Aquarium simulation games are another old hat genre for the Facebook game platform, much like the restaurant simulation genre we examined earlier this week. Even with its “been there, done that” status, however, developers seem to be finding traffic for new aquarium games in the international market.
Aquarium games are like pet simulations, but confined to the pet type of fish. Players are usually tasked with attracting fish to a virtual space by using food, cleaning up debris generated in the space, and by decorating the space to make it more alluring to different types of fish. This type of game lends itself to the asynchronous Facebook audience as it doesn’t require quite as much time-management as a farm or restaurant simulation and the ambiance of a virtual aquarium is more soothing, much like the classic screen savers from Microsoft Windows.
Games By Genre: Fish (Aquarium)
Top Tier: Declining Everywhere But China
The largest aquarium games by monthly active users — CrowdStar’s Happy Aquarium, Happy Elements Ltd’s Chinese language version of My Fishbowl, Zynga’s FishVille, and TallTree Games’ Fish World — all have long histories on Facbeook dating back to fall and winter of 2009. These games found success throughout the first half of 2010, in the days when the Facebook games platform still offered extensive viral channels through which games could attract new users. As an example, Happy Aquarium and FishVille at one point each boasted more than 25 million MAU and 7 million daily active users during their first three months in contrast to their present-day levels.
After the first three months of growth, each of our top tier aquarium games slowed in growth, creating a gradual downward slope. The beginnings of these slopes happen to coincide with the period of time in which Facebook clamped down on viral channels available to developers — spring 2010. While one could argue that the loss of growth in our aquarium games could be connected to the loss of the viral channels, we’re can’t necessarily reach that conclusion as the downward slopes remained gradual throughout spring and summer of 2010 as opposed to showing a sharp drop-off. Moreover, most social games in any genre see growth in three to four months followed by a period of decline as players simply run out of things to do in-game and move on to other titles. Even so, it’s not hard to imagine that once the viral channels were restricted, each developer faced an uphill battle to bring growth back to the games.
The exception here is the Chinese language version of My Fishbowl, which appears to be on a long-term upward trend begun in early April of this year, up 33% in MAU over the last two months. The reasons for this trend are not immediately clear; other international versions of My Fishbowl aren’t performing nearly as well.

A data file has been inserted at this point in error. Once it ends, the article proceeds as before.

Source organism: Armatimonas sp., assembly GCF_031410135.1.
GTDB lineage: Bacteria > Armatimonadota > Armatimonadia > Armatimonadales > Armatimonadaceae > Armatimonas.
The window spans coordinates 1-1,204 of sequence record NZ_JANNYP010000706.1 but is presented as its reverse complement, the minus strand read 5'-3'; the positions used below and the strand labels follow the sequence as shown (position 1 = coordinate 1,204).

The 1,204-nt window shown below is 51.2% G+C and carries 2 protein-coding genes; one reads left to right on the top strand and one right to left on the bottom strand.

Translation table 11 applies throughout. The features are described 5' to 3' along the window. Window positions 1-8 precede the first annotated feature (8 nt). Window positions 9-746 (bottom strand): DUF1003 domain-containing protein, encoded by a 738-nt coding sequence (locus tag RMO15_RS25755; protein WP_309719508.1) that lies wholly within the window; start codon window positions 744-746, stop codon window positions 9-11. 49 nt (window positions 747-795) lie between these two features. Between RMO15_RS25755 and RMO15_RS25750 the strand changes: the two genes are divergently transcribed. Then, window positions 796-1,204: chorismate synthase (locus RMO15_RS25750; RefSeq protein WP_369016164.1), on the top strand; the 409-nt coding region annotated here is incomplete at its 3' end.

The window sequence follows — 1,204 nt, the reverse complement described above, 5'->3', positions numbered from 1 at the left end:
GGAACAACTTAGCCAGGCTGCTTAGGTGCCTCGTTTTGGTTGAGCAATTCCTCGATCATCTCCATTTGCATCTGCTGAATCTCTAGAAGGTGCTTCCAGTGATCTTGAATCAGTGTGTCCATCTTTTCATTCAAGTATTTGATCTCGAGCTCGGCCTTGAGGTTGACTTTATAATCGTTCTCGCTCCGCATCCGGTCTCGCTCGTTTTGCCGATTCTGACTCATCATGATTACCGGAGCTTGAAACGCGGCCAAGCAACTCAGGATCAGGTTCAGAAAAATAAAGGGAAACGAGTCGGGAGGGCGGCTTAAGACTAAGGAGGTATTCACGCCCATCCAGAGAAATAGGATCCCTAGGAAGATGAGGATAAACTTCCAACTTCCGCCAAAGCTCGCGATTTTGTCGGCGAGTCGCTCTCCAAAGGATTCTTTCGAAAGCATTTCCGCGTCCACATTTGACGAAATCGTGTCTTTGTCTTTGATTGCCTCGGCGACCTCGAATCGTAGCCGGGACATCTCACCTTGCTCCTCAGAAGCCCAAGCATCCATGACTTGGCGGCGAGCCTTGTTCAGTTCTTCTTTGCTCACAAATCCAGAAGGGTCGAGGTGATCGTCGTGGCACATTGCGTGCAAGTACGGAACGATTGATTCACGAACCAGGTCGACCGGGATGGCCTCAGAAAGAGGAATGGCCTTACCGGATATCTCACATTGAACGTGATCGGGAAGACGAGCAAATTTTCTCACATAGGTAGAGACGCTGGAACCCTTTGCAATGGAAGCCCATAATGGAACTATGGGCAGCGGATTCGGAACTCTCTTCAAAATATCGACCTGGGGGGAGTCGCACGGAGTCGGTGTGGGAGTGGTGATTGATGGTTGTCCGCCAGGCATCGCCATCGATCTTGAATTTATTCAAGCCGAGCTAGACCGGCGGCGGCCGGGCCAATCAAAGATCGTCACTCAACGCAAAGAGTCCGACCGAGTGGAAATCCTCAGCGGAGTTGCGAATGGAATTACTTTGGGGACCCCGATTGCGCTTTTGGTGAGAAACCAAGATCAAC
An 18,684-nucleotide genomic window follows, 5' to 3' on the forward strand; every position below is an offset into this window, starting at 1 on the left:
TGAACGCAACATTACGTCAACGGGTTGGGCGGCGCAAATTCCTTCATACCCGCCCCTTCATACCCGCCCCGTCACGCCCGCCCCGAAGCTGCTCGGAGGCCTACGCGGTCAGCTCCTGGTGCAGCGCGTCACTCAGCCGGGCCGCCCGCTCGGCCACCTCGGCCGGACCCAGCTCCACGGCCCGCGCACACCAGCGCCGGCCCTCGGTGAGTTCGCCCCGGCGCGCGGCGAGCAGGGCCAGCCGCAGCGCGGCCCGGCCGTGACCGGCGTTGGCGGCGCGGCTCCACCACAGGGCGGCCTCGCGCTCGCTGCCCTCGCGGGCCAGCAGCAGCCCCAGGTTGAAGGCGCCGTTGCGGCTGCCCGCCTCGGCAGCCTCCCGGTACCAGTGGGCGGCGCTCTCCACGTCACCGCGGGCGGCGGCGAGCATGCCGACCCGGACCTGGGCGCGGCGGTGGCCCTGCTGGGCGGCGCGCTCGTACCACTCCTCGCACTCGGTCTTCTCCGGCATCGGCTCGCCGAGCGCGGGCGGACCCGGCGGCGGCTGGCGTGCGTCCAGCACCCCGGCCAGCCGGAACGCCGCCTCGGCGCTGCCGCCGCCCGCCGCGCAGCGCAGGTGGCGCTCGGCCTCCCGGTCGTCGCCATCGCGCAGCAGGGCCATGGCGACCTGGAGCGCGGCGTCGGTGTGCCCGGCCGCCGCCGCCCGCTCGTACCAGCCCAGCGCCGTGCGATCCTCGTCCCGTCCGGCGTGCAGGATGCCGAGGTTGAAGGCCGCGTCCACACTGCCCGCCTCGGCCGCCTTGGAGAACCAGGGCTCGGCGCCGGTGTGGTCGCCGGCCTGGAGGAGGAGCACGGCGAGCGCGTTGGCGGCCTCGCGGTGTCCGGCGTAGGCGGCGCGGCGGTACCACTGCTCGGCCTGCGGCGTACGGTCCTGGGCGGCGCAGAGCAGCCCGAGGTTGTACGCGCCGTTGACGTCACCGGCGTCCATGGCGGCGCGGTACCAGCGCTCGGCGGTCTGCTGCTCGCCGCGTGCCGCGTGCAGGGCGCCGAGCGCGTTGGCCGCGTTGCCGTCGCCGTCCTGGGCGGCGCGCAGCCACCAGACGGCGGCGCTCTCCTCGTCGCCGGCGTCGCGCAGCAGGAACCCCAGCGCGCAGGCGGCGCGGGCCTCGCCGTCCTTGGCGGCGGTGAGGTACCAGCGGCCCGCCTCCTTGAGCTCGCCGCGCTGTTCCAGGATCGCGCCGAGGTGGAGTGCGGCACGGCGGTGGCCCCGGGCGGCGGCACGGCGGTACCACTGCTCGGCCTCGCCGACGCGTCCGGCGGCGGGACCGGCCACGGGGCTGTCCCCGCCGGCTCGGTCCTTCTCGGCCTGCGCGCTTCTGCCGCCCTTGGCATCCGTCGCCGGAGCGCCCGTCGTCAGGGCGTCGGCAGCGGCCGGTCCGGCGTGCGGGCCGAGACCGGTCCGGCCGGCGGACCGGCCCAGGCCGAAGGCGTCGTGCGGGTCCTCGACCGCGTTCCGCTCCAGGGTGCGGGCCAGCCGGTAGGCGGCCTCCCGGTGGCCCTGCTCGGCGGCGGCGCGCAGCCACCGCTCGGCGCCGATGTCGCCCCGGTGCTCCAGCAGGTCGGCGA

Mid Tier: Declining Everywhere but MENA
In the mid tier of aquarium games, we see the original My Fishbowl still stuck in a decline slope, but we also see a notable newcomer. Akvaryum is a Turkish-language aquarium sim from Peak Games, a developer that’s seen success in the Middle Eastern and North African (MENA) region where other developers tend to struggle. The game launched only in the last two weeks and is already number five out of all fish games with over 500,000 MAU and 100,000 DAU.
Also in this tier is Gaia Online’s Ocean Party, an older aquarium game with an interesting history. It was the developer’s first Facebook game built off of a similar activity in its successful virtual world, Gaia Online. Based on its experiences with Ocean Party, Gaia Online went on to create monster collection and combat game, Monster Galaxy, which is shaping up to be a Facebook success story. Ocean Party hadn’t seen much activity in the last nine months, but a small spike in MAU and DAU in early June hints at signs of life in the otherwise dead-in-the-water game.
Lower Tier: Small Fish in Big Ponds
At the bottom of our aquarium spectrum are more language variations of My Fishbowl, several decaying clones of Happy Aquarium, and a slew of games that don’t exactly fit the aquarium genre. The two that make our top 10 — 開心魚塘 (Happy Fish Ponds) and Fish Isle — do actually fit the genre, but like their siblings in tiers one and two, they haven’t seen significant growth of late.
While the Chinese language version of My Fishbowl and Akvaryum’s sudden popularity suggest that there is still an audience for the aquarium genre in the international market, most of these games tell a sad story for aquariums on Facebook. We don’t think it’s going to completely discourage developers from attempting new aquarium games, however. Already we see mobile developer Jirbo actively try to port its successful iOS aquarium sim, Tap Reef, to Facebook; and other developers like HitGrab are seeing success with variations on the “collect fish” theme of aquarium games as applied to the actual sport of fishing in games like FishHunt.
All data in this analysis was compiled with our social game traffic tracking service, AppData. If you believe a game has been left off this list in error, please reach out to us in the comments.